Jan 05, 2017
By Dave Woodard
A study says that people who live close to high-traffic roadways appear to have a higher risk of dementia than those who live farther away.
Researchers found that Ontario residents who lived within 50 metres of a highway or major road had a seven per cent increased likelihood of developing dementia compared to those who lived more than 300 metres away from such busy transportation routes.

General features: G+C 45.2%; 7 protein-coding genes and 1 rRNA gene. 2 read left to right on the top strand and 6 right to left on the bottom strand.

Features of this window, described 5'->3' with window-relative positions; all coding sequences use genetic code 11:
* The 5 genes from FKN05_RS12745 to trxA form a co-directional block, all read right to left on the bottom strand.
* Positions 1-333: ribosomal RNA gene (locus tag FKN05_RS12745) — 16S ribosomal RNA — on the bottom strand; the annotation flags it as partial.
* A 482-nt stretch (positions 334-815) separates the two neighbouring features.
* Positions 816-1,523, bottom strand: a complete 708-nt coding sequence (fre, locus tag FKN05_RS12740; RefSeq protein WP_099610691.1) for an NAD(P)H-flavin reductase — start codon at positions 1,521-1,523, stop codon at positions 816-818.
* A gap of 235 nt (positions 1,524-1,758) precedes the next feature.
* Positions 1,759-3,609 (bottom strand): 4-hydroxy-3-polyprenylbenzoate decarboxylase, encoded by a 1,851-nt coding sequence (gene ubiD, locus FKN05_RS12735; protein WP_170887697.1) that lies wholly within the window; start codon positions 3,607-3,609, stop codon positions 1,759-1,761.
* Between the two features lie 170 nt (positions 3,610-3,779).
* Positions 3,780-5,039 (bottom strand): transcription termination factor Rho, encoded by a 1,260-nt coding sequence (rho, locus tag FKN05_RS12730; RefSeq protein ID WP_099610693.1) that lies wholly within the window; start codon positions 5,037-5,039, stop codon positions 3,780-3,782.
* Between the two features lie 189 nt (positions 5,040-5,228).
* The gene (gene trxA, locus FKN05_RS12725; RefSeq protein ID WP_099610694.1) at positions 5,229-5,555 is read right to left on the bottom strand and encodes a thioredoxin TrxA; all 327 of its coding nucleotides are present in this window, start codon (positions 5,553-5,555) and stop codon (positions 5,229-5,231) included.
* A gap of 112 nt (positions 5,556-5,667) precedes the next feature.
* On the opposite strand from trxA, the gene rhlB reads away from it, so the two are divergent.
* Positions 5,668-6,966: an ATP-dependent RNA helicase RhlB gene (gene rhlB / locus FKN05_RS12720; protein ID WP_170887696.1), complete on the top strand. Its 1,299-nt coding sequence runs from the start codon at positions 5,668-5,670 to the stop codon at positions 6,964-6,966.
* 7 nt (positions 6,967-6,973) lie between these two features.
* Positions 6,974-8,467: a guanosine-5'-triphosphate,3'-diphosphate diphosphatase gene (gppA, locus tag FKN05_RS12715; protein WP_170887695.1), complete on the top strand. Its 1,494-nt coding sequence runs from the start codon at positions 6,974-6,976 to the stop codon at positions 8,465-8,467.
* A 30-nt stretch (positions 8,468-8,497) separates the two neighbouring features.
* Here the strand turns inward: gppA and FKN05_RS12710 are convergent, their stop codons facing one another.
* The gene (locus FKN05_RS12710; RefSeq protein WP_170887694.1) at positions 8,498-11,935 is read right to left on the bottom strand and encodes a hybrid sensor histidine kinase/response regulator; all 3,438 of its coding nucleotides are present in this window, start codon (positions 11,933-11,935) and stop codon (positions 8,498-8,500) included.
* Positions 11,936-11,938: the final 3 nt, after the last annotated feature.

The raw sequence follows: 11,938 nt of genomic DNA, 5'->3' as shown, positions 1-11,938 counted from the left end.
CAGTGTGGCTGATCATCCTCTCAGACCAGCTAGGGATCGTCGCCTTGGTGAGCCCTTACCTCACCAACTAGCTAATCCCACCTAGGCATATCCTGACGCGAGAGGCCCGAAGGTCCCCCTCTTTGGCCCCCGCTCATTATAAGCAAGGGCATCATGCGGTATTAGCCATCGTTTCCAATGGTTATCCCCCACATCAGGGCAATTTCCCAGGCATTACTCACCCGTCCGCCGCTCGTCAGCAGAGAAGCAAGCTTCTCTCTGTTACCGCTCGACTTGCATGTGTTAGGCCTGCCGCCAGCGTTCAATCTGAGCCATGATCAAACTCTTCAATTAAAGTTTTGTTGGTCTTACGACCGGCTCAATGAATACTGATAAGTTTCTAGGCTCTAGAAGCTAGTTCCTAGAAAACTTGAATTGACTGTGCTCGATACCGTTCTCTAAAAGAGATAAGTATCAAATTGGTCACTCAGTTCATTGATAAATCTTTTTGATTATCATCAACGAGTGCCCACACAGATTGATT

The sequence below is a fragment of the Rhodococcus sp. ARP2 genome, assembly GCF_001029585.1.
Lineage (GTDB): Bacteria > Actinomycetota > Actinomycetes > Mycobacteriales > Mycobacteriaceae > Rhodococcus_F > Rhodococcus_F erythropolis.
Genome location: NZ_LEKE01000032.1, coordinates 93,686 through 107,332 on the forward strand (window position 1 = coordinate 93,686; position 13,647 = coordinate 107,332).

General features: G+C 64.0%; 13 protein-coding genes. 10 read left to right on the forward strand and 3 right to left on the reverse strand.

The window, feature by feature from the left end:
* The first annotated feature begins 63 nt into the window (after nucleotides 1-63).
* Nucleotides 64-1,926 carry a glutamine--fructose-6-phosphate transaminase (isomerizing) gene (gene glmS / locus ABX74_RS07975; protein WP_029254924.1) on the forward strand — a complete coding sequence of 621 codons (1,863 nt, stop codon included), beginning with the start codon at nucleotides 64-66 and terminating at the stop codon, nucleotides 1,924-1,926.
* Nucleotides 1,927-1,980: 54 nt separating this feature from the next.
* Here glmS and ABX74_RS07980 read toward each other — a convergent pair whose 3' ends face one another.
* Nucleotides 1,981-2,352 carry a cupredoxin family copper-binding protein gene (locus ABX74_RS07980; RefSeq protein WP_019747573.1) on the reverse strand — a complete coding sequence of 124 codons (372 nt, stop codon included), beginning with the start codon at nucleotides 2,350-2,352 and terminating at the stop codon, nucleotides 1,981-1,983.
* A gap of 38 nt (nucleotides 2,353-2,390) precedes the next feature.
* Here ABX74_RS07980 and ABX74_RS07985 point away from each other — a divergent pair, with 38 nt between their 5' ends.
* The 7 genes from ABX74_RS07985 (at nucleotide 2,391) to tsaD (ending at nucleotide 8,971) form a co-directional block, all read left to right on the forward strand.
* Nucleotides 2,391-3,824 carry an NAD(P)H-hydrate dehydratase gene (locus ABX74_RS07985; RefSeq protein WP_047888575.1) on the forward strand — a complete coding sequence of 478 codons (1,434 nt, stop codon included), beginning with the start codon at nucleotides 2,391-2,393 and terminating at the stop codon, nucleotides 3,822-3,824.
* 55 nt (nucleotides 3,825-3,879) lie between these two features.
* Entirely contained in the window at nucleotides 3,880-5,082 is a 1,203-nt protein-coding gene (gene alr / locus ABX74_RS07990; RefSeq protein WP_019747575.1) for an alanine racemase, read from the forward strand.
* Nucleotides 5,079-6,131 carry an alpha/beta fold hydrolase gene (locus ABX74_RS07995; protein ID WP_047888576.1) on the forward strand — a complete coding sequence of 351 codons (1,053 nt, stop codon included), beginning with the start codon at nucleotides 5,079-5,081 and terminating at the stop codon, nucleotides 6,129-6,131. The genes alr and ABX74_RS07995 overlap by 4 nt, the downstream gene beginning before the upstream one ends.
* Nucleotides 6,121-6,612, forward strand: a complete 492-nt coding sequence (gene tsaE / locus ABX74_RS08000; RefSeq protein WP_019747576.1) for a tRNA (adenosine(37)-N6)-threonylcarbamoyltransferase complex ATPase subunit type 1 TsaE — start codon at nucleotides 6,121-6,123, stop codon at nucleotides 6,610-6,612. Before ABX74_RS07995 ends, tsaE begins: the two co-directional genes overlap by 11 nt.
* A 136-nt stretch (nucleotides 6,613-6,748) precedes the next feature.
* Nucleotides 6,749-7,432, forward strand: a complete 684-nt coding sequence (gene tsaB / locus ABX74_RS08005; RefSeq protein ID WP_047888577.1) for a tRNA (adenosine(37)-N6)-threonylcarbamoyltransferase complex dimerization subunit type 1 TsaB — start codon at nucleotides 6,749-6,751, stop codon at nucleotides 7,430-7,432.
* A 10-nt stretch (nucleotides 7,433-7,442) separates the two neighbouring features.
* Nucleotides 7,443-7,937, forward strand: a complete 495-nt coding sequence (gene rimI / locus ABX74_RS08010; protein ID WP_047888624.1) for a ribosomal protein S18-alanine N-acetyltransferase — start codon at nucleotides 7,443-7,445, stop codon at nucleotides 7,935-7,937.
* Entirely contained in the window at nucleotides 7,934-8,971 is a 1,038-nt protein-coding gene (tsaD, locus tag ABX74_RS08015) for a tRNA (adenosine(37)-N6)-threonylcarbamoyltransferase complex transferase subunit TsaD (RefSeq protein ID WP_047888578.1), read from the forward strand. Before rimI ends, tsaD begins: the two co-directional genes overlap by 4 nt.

The study, published in this week’s Lancet, found that the closer someone lived to a major source of traffic, the higher the risk of dementia became.
The study, led by scientists at Public Health Ontario and the Institute for Clinical Evaluative Sciences, examined health records for more than 6.5 million Ontarians.
To be included in the study, subjects had to be free of any neurological disease.
The study couldn’t prove that vehicle pollution is a direct cause of dementia, but previous research has found that air pollutants can get into the bloodstream and lead to inflammation, which has been linked to cardiovascular disease and other chronic conditions.